For over one billion people in the developing world, glasses are a distant dream. Access to eyecare is almost non-existent in sub-Saharan Africa, and highly restricted in other parts of the developing world. It is beyond the reach of hundreds of millions of the world's growing urban poor.
A lack of proper eyesight has direct effects for those affected by it; a reduction in productivity at work, a closing-off of new opportunities, a reduction in quality of life, a possible deterioration in general health and possibly preventable blindness.
The scale of the problem is massive - the World Health Organization has pinpointed refractive error (the technical term for improperly corrected vision) as the number one cause of low vision in the world today, and the second greatest cause of preventable blindness after cataracts. Estimates place the number of people who need vision correction (or will need it in the future) and lack it at well over one billion.
The problem is set to get worse, as epidemiological studies have determined that refractive error is on the rise as the populations of developing nations become more urban. Increasing life expectancy will also cause an increase in the number of people who will suffer from presbyopia - the inability to focus on close objects, requiring reading glasses.
Using the World Health Organization's recommended measure of a health issue's effect (the Disability Adjusted Life Year), refractive error will rise into the top ten global health issues affecting productivity and opportunities by 2030, passing HIV/AIDS in its global burden.
The greatest barrier to effective treatment is a lack of trained optometrists. Many developing nations have as few as one optometrist for every million of the population. (For comparison, the figure in the UK is around 1 per 8,000.) A lack of dedicated facilities and equipment also limits access to eyecare. Compounding this issue, the cost of traditional eyewear is prohibitive for the many people surviving on less than one dollar per day.
J. D. Silver, The Optician (2013)
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M. He, N. Congdon, G.E. MacKenzie, Y. Zeng, J.D. Silver, L. Ellwein, Ophthalmology, Vol 118 (2011)
M. G. Douali and J. D. Silver, Ophthalmic and Physiological Optics, Vol 24 (2004)
J.D. Silver, M.G. Douali, A.S. Carlson and L. Jenkin, South African Optometrist, Vol 63 (2003)
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J.D. Silver, D.N. Crosby, G.E. MacKenzie, M.D. Plimmer
D.N. Crosby, M.G. Douali, G.E. Mackenzie, M.D. Plimmer, R. Taylor, J.D. Silver
J.D. Silver, D.N. Crosby, M.G. Douali, G.E. Mackenzie, M.D. Plimmer
G.E. Mackenzie, J.D. Silver, D.N. Crosby, M.J.A. Newbery, A.K. Robertson
This page contains information on various adjustable (or adaptive) lens technologies that are suitable for application to spectacles for the developing world.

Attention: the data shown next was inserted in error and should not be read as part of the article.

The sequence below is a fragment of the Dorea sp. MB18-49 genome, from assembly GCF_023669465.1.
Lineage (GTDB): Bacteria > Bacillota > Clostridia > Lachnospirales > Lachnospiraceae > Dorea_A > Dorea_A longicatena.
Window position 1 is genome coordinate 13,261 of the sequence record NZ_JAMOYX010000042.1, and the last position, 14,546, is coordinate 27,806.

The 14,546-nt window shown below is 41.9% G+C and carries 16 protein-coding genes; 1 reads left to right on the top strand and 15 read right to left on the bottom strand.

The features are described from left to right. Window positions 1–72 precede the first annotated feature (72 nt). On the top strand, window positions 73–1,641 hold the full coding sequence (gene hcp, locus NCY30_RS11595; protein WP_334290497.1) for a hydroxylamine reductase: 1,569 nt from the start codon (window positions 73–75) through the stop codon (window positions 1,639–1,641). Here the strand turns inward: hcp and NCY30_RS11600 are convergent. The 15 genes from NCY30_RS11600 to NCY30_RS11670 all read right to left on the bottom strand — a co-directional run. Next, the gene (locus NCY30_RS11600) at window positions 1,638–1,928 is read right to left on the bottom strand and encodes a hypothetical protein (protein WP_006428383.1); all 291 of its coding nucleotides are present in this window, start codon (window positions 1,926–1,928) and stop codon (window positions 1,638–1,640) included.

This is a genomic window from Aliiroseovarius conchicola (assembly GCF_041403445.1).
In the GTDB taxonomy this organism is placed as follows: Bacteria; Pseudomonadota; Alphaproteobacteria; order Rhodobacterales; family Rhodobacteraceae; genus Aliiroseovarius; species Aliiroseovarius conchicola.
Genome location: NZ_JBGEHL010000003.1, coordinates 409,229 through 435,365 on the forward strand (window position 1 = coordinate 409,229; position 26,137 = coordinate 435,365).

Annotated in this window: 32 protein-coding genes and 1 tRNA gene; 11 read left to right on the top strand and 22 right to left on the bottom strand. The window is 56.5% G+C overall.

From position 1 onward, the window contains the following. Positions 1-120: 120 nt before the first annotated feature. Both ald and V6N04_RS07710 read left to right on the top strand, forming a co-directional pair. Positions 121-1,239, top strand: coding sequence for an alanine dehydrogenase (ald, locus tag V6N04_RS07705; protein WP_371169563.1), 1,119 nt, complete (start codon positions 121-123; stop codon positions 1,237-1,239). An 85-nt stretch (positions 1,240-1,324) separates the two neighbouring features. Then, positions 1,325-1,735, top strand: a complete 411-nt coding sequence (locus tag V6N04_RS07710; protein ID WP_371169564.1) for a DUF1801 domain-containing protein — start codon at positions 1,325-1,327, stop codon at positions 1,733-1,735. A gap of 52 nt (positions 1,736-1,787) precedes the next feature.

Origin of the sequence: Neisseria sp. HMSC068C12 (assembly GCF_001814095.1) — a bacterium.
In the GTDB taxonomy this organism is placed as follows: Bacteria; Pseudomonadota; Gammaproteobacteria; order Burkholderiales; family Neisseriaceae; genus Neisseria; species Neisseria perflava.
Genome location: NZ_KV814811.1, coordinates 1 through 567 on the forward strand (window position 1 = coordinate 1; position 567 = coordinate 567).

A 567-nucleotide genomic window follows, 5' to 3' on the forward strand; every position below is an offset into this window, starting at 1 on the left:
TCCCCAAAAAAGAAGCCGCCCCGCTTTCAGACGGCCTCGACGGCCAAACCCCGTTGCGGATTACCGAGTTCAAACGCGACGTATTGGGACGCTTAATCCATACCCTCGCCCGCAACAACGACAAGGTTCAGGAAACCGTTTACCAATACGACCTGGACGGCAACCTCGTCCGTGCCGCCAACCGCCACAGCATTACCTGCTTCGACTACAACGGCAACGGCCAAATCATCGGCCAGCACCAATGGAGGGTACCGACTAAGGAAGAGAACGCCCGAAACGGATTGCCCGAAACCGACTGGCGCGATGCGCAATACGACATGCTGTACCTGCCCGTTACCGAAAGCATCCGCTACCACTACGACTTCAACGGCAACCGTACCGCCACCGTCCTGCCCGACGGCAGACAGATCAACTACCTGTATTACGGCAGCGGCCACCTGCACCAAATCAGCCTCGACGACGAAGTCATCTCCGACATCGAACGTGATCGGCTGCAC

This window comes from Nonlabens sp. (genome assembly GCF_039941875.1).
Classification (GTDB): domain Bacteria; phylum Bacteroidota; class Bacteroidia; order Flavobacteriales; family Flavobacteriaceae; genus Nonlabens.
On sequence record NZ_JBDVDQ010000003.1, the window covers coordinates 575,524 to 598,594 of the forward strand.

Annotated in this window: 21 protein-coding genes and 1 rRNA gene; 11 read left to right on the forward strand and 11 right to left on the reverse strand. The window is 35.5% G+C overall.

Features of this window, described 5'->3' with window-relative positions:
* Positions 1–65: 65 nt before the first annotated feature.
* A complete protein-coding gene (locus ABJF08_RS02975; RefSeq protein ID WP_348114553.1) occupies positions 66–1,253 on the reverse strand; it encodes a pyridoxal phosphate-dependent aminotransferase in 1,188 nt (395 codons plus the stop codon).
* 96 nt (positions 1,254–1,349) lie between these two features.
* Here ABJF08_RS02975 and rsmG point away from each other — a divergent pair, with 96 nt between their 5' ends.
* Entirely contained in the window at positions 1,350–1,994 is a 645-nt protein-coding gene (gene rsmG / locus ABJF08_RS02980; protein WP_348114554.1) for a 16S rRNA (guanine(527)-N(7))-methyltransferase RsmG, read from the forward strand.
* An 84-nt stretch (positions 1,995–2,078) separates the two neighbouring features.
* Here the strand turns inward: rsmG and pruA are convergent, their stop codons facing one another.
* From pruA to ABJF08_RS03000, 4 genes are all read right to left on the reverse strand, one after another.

Our eyes incorporate a flexible lens (the crystalline lens) - it allows us to change our focus to far or near objects (accommodation). The lens is surrounded by a ring muscle (the ciliary muscle), which relaxes to allow the lens to flatten or contracts to cause the lens to bulge, changing its refractive power.
Unfortunately, there are a number of conditions that the eye can suffer from. Most people will suffer as their lives go on from presbyopia - a loss of ability to change the power of the lens due to hardening of the lens tissues, leading to a lack of ability to focus on close objects, such as when reading.
Other common conditions that affect large numbers of people are:
The developing world has a number of different requirements for refraction methods compared to the developed world, for reasons including primarily the lack of trained optometrists, but also transportation difficulties, the scale of the issue, requirements imposed by a low level of education in many places and a lack of facilities and money.
Subjective refraction is the traditional refraction technique used by optometrists around the world. The process works by adjusting a corrective lens placed on the patient and querying the patient on how the changes affect their vision, using a variety of observation charts. From determining where a patient can read to on a visual acuity chart (either a 'letters' chart, or a split C or rotated E chart), this method is also used to determine a patient's visual acuity (e.g. 20/20 vision).
The process has been used and refined over many years, and achieves a high degree of accuracy statistically. The Centre has conducted work into examining the reproducibility of the refractions obtained through this method at UK optometrists, which can be found on our Research Publications page.
Subjective refraction has the advantage of being able to determine both sphere and cylinder (astigmatism) corrections, as well as being able to determine (with appropriate training) common eye diseases as part of the examination.
In many parts of the developing world there are difficulties with this approach; suitably trained professionals are needed to measure the prescription required and optical laboratories are expensive to set up and run. Neither of these are available in anything like the number available to meet the current need. Facilities that do exist are usually located in major cities meaning that the cost of access for many individuals, given the time and travel required, can also be prohibitive. As such although this approach can be effective, it is often beyond the reach of all but the wealthiest.
The challenge is to find an appropriate solution that will scale and perform well for the vast numbers of people lacking vision correction worldwide.